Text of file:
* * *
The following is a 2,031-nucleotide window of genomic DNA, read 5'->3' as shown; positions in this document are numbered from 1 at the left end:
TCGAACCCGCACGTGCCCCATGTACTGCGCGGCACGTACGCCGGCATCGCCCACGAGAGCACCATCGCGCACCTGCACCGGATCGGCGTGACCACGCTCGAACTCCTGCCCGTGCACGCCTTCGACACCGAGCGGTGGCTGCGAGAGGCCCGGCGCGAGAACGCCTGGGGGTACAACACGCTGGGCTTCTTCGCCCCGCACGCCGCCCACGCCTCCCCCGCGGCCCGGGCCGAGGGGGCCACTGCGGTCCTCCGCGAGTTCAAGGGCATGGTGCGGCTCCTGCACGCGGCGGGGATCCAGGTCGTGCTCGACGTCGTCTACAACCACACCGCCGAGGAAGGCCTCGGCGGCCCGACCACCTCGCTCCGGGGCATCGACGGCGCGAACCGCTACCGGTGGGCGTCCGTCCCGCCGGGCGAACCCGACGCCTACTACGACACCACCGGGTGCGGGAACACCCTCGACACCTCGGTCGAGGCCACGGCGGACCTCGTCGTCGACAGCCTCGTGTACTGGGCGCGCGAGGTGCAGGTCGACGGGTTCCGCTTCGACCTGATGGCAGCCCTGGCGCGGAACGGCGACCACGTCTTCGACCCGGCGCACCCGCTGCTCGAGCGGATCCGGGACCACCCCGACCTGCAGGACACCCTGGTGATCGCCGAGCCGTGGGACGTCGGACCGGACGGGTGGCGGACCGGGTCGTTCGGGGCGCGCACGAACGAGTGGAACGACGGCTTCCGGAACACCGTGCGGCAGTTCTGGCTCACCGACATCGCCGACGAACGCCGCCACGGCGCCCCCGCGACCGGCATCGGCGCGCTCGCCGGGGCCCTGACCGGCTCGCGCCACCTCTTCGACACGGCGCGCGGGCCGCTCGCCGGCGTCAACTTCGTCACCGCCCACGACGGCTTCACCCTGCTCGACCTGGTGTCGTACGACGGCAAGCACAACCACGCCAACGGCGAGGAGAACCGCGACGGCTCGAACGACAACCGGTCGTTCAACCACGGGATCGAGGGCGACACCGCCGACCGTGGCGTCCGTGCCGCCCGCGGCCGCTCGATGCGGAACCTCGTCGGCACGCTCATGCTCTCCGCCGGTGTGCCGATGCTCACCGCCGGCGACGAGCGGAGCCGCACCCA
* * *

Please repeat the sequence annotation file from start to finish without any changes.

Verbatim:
The following is a 2,031-nucleotide window of genomic DNA, read 5'->3' as shown; positions in this document are numbered from 1 at the left end:
TCGAACCCGCACGTGCCCCATGTACTGCGCGGCACGTACGCCGGCATCGCCCACGAGAGCACCATCGCGCACCTGCACCGGATCGGCGTGACCACGCTCGAACTCCTGCCCGTGCACGCCTTCGACACCGAGCGGTGGCTGCGAGAGGCCCGGCGCGAGAACGCCTGGGGGTACAACACGCTGGGCTTCTTCGCCCCGCACGCCGCCCACGCCTCCCCCGCGGCCCGGGCCGAGGGGGCCACTGCGGTCCTCCGCGAGTTCAAGGGCATGGTGCGGCTCCTGCACGCGGCGGGGATCCAGGTCGTGCTCGACGTCGTCTACAACCACACCGCCGAGGAAGGCCTCGGCGGCCCGACCACCTCGCTCCGGGGCATCGACGGCGCGAACCGCTACCGGTGGGCGTCCGTCCCGCCGGGCGAACCCGACGCCTACTACGACACCACCGGGTGCGGGAACACCCTCGACACCTCGGTCGAGGCCACGGCGGACCTCGTCGTCGACAGCCTCGTGTACTGGGCGCGCGAGGTGCAGGTCGACGGGTTCCGCTTCGACCTGATGGCAGCCCTGGCGCGGAACGGCGACCACGTCTTCGACCCGGCGCACCCGCTGCTCGAGCGGATCCGGGACCACCCCGACCTGCAGGACACCCTGGTGATCGCCGAGCCGTGGGACGTCGGACCGGACGGGTGGCGGACCGGGTCGTTCGGGGCGCGCACGAACGAGTGGAACGACGGCTTCCGGAACACCGTGCGGCAGTTCTGGCTCACCGACATCGCCGACGAACGCCGCCACGGCGCCCCCGCGACCGGCATCGGCGCGCTCGCCGGGGCCCTGACCGGCTCGCGCCACCTCTTCGACACGGCGCGCGGGCCGCTCGCCGGCGTCAACTTCGTCACCGCCCACGACGGCTTCACCCTGCTCGACCTGGTGTCGTACGACGGCAAGCACAACCACGCCAACGGCGAGGAGAACCGCGACGGCTCGAACGACAACCGGTCGTTCAACCACGGGATCGAGGGCGACACCGCCGACCGTGGCGTCCGTGCCGCCCGCGGCCGCTCGATGCGGAACCTCGTCGGCACGCTCATGCTCTCCGCCGGTGTGCCGATGCTCACCGCCGGCGACGAGCGGAGCCGCACCCA